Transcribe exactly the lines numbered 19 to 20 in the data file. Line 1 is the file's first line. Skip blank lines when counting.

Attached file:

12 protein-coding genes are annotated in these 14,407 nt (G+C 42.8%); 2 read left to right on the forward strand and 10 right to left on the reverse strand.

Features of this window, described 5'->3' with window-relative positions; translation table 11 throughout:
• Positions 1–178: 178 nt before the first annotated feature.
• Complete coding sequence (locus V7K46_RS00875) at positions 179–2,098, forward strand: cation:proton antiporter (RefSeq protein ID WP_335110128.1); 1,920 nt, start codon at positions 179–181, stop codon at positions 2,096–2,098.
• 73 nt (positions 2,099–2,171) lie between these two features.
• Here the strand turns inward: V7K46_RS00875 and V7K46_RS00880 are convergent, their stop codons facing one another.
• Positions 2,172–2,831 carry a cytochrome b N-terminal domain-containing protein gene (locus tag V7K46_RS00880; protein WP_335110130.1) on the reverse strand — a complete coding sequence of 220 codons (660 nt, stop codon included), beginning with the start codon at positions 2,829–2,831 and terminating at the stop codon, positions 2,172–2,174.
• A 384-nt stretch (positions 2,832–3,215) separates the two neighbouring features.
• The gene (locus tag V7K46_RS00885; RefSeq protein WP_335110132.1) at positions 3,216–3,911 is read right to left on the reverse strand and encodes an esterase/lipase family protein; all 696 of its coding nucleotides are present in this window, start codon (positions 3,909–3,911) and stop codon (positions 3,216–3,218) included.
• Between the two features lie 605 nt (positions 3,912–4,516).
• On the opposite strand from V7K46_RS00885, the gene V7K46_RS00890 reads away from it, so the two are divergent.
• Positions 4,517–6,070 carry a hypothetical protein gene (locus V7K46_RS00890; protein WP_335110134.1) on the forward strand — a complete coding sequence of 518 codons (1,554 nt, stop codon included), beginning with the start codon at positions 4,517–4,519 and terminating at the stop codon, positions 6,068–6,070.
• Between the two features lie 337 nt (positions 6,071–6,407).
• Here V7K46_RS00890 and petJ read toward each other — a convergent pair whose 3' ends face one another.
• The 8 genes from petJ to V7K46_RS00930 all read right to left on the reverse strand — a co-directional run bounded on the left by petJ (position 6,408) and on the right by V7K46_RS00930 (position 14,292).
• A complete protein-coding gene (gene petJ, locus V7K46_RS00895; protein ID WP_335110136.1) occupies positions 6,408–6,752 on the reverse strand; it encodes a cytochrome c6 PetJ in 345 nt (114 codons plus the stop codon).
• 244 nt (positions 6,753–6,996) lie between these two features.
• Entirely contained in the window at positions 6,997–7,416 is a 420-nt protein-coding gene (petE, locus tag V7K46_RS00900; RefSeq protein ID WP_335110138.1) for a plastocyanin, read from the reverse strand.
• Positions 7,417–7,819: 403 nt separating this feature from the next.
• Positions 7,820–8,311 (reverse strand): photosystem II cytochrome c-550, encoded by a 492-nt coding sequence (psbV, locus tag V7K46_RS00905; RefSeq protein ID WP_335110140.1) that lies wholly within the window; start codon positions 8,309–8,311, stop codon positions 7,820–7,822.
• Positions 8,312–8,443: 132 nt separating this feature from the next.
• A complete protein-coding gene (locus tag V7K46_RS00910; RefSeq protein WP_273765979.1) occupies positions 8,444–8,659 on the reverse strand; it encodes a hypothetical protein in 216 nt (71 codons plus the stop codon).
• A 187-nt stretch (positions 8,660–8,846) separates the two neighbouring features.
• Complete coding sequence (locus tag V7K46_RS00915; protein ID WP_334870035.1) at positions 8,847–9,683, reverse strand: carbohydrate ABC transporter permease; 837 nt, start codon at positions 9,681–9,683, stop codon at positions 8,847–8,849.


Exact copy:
• Positions 7,417–7,819: 403 nt separating this feature from the next.
• Positions 7,820–8,311 (reverse strand): photosystem II cytochrome c-550, encoded by a 492-nt coding sequence (psbV, locus tag V7K46_RS00905; RefSeq protein ID WP_335110140.1) that lies wholly within the window; start codon positions 8,309–8,311, stop codon positions 7,820–7,822.